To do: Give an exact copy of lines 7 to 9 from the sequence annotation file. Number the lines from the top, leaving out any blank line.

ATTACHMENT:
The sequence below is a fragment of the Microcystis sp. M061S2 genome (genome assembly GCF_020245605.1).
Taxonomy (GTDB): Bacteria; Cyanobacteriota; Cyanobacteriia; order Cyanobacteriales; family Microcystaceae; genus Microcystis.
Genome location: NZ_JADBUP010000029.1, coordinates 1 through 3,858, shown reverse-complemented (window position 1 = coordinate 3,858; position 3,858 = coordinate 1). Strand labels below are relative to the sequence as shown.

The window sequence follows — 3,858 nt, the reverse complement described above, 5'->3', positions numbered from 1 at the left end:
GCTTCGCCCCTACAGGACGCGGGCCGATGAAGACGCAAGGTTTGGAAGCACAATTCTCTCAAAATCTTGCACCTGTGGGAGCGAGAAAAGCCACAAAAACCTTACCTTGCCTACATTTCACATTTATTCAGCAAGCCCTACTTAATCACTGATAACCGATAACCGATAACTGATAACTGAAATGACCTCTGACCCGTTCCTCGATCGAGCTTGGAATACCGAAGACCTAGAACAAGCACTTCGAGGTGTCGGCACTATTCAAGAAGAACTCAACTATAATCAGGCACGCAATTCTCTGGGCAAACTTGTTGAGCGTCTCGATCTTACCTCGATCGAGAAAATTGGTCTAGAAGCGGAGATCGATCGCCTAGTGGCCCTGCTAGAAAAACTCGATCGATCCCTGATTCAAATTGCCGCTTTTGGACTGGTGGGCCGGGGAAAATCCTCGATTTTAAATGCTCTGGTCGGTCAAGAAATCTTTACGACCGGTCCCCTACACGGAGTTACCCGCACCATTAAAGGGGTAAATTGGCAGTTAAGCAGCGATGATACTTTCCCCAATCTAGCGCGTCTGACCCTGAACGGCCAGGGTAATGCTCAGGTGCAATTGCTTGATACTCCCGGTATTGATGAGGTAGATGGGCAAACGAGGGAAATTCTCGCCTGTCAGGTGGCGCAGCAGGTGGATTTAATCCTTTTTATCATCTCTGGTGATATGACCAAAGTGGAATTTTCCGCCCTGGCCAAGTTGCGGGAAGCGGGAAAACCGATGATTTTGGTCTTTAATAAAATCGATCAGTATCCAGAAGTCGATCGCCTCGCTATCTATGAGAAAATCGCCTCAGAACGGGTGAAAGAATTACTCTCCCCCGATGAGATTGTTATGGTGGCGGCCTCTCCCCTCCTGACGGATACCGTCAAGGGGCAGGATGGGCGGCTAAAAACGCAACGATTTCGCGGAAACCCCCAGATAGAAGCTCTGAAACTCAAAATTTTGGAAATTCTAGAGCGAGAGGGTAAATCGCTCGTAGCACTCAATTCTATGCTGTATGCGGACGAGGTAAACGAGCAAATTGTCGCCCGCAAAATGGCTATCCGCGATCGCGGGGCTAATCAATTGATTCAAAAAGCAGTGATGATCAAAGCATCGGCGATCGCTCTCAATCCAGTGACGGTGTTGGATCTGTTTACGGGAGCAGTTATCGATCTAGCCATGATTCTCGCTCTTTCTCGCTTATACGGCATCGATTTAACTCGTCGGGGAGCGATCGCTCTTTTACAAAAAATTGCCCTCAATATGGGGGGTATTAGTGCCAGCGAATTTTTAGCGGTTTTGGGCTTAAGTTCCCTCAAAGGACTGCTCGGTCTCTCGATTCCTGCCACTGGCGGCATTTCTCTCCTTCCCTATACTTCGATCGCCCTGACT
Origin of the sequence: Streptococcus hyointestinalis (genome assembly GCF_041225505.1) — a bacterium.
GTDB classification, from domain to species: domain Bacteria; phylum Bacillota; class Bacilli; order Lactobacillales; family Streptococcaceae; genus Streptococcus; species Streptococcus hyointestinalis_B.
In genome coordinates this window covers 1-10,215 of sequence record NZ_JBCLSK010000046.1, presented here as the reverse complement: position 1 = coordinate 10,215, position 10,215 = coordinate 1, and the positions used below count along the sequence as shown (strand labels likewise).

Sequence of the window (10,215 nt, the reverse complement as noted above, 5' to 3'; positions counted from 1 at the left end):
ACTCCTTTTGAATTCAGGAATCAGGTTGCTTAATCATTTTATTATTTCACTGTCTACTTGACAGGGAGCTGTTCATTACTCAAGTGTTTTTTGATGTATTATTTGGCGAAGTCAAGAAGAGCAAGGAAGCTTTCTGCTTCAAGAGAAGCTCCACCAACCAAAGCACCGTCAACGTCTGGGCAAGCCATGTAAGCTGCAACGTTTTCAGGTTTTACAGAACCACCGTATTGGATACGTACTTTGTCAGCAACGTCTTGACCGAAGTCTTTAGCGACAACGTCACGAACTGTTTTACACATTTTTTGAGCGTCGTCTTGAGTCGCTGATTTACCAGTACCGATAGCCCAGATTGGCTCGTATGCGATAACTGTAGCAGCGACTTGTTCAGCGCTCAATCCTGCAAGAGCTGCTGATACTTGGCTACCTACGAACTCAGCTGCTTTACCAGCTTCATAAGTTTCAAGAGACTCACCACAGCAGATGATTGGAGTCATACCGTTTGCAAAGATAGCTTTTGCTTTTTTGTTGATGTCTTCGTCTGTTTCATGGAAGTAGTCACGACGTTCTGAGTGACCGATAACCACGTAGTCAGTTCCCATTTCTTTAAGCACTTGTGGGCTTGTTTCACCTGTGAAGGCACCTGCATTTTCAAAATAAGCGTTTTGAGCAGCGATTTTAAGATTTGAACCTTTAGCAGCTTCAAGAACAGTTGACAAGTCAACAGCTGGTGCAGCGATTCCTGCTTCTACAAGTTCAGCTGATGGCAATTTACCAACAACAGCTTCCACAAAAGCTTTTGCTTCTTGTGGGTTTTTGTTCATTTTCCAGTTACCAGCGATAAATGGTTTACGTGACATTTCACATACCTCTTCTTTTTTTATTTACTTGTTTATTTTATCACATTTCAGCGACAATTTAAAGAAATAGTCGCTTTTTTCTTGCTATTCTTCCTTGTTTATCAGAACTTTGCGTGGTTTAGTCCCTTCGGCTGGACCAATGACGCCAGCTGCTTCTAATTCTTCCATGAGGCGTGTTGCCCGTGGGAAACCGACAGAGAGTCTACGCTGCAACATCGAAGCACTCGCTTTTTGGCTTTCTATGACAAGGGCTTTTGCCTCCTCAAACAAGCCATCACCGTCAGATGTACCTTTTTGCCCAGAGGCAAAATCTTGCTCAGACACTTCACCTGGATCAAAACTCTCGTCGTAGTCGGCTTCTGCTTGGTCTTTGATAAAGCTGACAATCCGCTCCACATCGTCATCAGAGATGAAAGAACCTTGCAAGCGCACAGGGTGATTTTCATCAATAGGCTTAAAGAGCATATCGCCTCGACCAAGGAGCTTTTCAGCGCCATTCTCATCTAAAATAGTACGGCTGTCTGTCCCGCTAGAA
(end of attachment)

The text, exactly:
GTDB classification, from domain to species: domain Bacteria; phylum Bacillota; class Bacilli; order Lactobacillales; family Streptococcaceae; genus Streptococcus; species Streptococcus hyointestinalis_B.
In genome coordinates this window covers 1-10,215 of sequence record NZ_JBCLSK010000046.1, presented here as the reverse complement: position 1 = coordinate 10,215, position 10,215 = coordinate 1, and the positions used below count along the sequence as shown (strand labels likewise).

Sequence of the window (10,215 nt, the reverse complement as noted above, 5' to 3'; positions counted from 1 at the left end):